Stuck in the 1930s

Rode my bike today for the first time in eight days. Rode Wednesday of last week, overslept Thursday, broke the bike on Friday, got it back Tuesday, was rainish Wednesday and here we are.

So we set out and I pedaled on for about three miles. Hit a stop sign to wait for The Yankee — and make adjustments to my saddle — when a fine little wave of nausea rolled over me. The sun is shining, the heat is blaring and I’m hunched over like the guy who might have had the bad borscht. Oh I was fine, it was just the dizzies and the light headedness that got me. I’m blaming the eight days off.

Figuring the last thing anyone needed was an embarrassing blackout incident I called it a ride and, slowly, pedaled my way back home. So, after watched three days of wonderful Tour de France coverage, my triumphant return was just shy of nine miles. That’s just disappointing.

But I’m fine, thanks.

Spent a little bit of time tracking this guy down:


That’s Earle Smith, Alabama Polytechnic class of 1930. He’s a 2nd lieutenant in the University’s ROTC in this photograph. He was also a baseball player, the football team manager, a member of the literary society and other things during his time in school.

He’s important because The War Eagle Reader was running a feature on him. Seems that just before the war came to him in North Africa, he took a tour of the deserts of Egypt. His guide walked him up to the Sphinx and, as the story was retold goes, he paid the guide to look away and hand over a chisel. Smith (no relation) chiseled War Eagle into the old monument.

And then he got his nose bloodied by Rommel before ultimately defeating Hitler.

What happened to the army captain after his sandy vandalism is a modern mystery. The story made its way into the student paper in 1944, so one presumes he came home from the war. He’d majored in secondary education so I assume he taught for 10 years or so before the war got in his way. Maybe he came home and was able to easily get back to the business of raising his kids and wondering how his students got such wacky thoughts in their heads. He would have been teaching right up until the mid-1960s, after all.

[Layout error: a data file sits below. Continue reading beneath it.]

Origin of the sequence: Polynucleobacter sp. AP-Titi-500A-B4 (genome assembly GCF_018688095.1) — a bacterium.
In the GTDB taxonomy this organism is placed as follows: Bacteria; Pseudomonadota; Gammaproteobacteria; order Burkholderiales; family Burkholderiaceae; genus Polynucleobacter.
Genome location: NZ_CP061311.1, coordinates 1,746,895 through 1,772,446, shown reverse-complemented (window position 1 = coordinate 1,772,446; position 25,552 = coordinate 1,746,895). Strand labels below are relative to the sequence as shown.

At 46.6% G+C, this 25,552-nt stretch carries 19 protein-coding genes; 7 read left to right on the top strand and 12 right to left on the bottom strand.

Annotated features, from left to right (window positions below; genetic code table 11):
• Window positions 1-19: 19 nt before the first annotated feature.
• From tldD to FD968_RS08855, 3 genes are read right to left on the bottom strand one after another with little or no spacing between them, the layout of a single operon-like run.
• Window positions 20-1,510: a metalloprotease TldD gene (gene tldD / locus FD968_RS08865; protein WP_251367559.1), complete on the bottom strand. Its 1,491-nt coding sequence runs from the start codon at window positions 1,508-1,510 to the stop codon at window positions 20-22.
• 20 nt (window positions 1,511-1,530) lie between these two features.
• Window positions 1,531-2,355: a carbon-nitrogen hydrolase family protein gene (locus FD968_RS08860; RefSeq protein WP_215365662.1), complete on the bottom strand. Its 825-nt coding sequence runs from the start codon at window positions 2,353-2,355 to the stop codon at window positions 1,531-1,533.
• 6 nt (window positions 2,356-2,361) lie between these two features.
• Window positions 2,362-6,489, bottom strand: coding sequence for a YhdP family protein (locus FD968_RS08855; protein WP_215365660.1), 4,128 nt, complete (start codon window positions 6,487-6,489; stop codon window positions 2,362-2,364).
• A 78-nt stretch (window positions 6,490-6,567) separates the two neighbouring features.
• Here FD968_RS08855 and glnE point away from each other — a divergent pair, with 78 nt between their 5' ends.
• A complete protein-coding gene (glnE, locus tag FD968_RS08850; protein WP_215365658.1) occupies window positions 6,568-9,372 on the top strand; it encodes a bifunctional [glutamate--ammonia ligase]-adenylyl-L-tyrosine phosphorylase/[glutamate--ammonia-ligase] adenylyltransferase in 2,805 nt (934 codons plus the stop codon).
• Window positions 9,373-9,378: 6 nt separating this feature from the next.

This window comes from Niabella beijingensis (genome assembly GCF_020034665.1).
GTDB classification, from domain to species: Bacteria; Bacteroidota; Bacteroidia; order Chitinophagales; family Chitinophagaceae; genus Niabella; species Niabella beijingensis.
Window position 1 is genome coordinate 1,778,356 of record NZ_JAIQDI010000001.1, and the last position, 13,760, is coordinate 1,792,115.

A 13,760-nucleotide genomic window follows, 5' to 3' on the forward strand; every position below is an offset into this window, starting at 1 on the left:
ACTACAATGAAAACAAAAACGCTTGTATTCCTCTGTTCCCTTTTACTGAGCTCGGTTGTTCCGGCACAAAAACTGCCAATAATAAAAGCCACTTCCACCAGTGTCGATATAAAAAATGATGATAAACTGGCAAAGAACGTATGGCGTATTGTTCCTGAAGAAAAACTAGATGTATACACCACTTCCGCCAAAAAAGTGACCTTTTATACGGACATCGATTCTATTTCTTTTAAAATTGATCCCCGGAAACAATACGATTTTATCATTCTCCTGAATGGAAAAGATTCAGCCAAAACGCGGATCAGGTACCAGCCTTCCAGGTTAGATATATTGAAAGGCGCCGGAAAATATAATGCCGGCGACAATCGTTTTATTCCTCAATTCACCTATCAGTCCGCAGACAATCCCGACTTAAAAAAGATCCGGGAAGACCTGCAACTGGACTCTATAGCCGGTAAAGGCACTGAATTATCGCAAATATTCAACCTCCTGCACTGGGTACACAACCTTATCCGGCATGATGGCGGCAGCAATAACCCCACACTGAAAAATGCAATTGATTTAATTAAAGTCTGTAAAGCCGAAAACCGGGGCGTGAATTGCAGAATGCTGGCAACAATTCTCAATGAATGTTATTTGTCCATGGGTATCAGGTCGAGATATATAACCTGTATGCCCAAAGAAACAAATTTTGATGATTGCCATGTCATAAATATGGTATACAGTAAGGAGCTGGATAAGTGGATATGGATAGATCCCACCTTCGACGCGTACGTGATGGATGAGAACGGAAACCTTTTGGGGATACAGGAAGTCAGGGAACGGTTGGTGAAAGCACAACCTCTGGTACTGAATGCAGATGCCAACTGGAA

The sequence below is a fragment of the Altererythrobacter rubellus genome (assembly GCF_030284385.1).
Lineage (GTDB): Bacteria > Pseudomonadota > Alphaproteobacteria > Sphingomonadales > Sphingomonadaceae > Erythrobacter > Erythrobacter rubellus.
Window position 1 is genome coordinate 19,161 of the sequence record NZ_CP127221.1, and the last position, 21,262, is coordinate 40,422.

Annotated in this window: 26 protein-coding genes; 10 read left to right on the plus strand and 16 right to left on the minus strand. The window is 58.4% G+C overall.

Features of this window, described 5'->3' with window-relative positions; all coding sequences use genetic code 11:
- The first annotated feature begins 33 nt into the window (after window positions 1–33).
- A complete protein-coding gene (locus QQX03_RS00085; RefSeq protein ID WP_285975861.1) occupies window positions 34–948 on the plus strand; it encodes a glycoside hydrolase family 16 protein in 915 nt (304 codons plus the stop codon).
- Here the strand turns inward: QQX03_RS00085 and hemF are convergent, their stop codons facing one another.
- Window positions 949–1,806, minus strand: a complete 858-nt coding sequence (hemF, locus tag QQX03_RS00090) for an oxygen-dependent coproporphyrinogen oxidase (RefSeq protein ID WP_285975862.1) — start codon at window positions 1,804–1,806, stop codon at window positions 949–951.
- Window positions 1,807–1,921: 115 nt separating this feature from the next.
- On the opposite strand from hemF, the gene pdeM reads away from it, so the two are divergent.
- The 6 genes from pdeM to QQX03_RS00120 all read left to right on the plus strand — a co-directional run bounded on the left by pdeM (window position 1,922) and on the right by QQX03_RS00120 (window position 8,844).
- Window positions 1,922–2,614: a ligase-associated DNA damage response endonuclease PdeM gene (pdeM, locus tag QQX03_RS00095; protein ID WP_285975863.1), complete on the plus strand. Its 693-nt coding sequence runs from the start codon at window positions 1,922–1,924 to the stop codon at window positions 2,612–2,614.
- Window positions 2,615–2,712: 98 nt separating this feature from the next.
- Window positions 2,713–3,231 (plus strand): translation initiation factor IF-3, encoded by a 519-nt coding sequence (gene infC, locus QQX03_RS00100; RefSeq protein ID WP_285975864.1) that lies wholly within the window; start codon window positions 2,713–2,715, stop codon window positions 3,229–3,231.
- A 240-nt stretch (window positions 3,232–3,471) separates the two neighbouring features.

But that’s just speculation. The Internet doesn’t know what became of the man.

I’ve been having this conversation with a guy out west about a relative he had who fought, and died, in the Pacific. Maj. Adam Hallmark is the modern military man. His fourth cousin was Dean Hallmark, who I wrote about earlier this year. Interesting little story.

Anyway, Adam has come across big stores of new information since we first talked and he sent me some pictures this week.

This is thought to be Auburn, possibly campus, in 1936:


Dean Hallmark would recognize just 15 buildings on campus today, not counting the president’s mansion and the chapel.

This is Glenn Avenue:


I haven’t driven the length of it yet for the express purpose of comparing it to this photograph, but I’m betting nothing in this picture remains. And it is a shame about that motorcycle.

UPDATE (Sept 13, 2011): Adam just forwarded along pictures of the ticket books athletes received to attend sporting events back in the 1930s. This is his fourth-cousin’s and, as you can see, is in excellent condition:


It was also never used:


Before magnetic strips and photo IDs they had a funny way of making sure you weren’t stealing someone else’s ticket:


General appearance? I bet you couldn’t say that today.

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